Japan, famous for green tea, is welcoming artisanal American coffee roaster Blue Bottle with long lines that have at times meant a four-hour wait for a cup.
The company, which began in Oakland, California in 2002, hopes its early popularity is more than a passing fad. Japan’s consumer culture is littered with manias for Western food imports: pancakes, popcorn, doughnuts, even Taco Bell.
Success in Japan is important for Blue Bottle, which operates 17 cafes in the San Francisco Bay area, New York and Los Angeles. Japan is its first foray outside of the U.S. Blue Bottle raised nearly $26 million last year to invest in expansion, including financing from Silicon Valley executives, setting the stage for a test of whether an artsy gourmet coffee chain can go big.
Founder James Freeman, a musician, was inspired by Japan’s old-style “kissaten” coffee-shops: tiny dimly-lit establishments, with good music and a barista behind a wooden counter. Think places for quiet serious thinking and real drip coffee, not sweet, frivolous drinks.
“We care about every part of the coffee. We call it from seed to cup,” said Saki Igawa, the business operations manager for Blue Bottle in Japan.
Attention to detail that dovetails with aspects of Japanese culture accounts for part of the coffee chain’s early popularity. The spread of Starbucks internationally, which has created a cookie-cutter coffee culture that some people want to trade up from, is another factor. Blue Bottle is also benefiting from the image problems in Japan of fast food chains and highly processed foods.
“It’s a new era in eating out,” said food industry consultant Jotaro Fujii who contends that Blue Bottle’s arrival and the decline of McDonald’s in Japan is part of a bigger trend of consumer interest in the safety and quality of the entire food supply chain.
McDonald’s is suffering declining popularity in Japan, a problem exacerbated after plastic pieces, and even a tooth, was found in its food last year, setting off an outrage among consumers.
Upscale burger chain Shake Shack, which started as a hot dog stand in New York, is expected to arrive in Japan soon, said Fujii.
Such chains, including Blue Bottle, are likely to aim for 50 or at most 100 outlets in Japan, not the thousands that fast-food eateries, such as McDonald’s, has achieved here, he said.
Instead, they will focus on fortifying a brand image, which can lead to other kinds of lucrative businesses.
Although the prevalent image of Japan might be tea, it has long had plenty of affection for coffee.
Starbucks has been a hit since arriving in 1995. It now has more than 1,000 shops in Japan. Not a single prefecture (state) is without a Starbucks with one opening in holdout Tottori Prefecture this month – not surprisingly, welcomed with long lines.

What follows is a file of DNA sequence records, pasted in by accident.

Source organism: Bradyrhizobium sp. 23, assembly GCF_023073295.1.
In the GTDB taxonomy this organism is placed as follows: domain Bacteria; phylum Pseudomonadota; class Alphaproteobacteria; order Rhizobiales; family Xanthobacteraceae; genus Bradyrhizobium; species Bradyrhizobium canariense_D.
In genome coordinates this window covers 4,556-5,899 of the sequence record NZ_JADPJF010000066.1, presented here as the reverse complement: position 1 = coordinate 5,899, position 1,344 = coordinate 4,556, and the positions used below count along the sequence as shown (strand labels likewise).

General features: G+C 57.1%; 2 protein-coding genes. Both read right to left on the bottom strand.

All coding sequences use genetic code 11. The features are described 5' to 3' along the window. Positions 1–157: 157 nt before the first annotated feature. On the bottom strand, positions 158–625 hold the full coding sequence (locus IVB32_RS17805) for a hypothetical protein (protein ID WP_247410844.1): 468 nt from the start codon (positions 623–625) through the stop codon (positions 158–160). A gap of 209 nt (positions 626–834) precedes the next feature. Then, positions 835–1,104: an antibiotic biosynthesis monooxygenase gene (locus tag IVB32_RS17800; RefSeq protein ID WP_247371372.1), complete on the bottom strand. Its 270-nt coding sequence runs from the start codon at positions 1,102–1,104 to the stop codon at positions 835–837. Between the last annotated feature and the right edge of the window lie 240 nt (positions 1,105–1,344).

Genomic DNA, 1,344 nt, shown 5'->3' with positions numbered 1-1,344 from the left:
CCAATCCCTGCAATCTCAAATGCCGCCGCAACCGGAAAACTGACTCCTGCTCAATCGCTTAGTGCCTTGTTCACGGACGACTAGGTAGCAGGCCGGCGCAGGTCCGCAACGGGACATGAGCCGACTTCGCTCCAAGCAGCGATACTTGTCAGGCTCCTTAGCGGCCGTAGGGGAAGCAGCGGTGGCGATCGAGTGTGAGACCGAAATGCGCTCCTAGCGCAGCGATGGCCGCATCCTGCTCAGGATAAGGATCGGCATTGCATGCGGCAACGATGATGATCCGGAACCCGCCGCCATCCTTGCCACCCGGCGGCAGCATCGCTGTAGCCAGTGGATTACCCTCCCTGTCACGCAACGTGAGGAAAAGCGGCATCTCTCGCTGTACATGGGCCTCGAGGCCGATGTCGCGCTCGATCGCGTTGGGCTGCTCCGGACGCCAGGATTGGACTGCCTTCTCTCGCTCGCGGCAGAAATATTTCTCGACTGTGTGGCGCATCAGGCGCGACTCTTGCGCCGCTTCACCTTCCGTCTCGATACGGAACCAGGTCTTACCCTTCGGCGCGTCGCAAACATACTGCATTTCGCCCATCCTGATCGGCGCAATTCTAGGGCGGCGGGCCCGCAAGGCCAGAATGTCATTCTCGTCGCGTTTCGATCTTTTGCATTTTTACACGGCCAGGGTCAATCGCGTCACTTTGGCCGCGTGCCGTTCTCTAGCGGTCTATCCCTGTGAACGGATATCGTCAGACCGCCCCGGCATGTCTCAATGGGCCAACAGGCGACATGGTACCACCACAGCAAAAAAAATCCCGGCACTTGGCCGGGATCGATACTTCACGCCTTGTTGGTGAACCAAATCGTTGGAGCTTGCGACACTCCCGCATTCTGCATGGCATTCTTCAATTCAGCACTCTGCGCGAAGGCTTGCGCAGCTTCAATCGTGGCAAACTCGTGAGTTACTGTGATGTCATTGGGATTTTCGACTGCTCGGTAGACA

Even convenience stores are serving freshly brewed coffee. Japan also invented “manga-kissa,” or a cafe-cum-library, where you can curl up with a comic book and sip on coffee for hours.
Such newcomers have hammered the once omnipresent kissaten. Their numbers have dropped by half from the 1980s, or to 77,000 in 2009, according to a Japanese government study.
But Blue Bottle’s popularity is part of a rediscovery of cafes serving carefully prepared, quality coffee, a trend already long evident in the U.S.
Blue Bottle’s first Japan shop, which has a roaster, is in Kiyosumi, an older part of Tokyo, chosen because it reminded Freeman, the founder, of Oakland. It opened in February. The second shop, in a backstreet of Tokyo’s fashionable Omotesando, opened in March.
A third, likely opening later this year in Tokyo’s Daikanyama shopping area, will feature a menu that reflects Blue Bottle’s recent acquisition of San Francisco-based Tartine Bakery, which serves croissants, sandwiches and pastries.
Blends such as “Giant Steps,” combining African and Indonesian-grown beans for a chocolate taste, sell for 450 yen ($3.75) a cup. A latte costs 520 yen ($4.30).
On a recent day, the Blue Bottle shop in Kiyosumi, Tokyo, was filled with sunlight pouring through huge windows, the hum of a giant roaster, the fragrant aroma of fresh coffee and a crowd of people.
Takuya Nakagawa, a 39-year-old hairdresser, who came all the way from rural Toyama Prefecture (state), was impressed with the coffee’s taste and the store’s stylish stark decor. He bought granola and coffee beans as souvenir gifts.
“I just love the taste,” he said. “This kind of place doesn’t exist in Toyama.”
True to its inspiration, Blue Bottle is learning from Japan, said Andrew Smith, 29, of San Francisco, a barista and one of three Americans who came to work for the chain in Japan.
“People here have different ways of conceptualizing about coffee so they taste things differently,” Smith said.
“They are looking for different kinds of things in coffee. And that is a fun way to learn how everyone in the world perceives coffee differently.”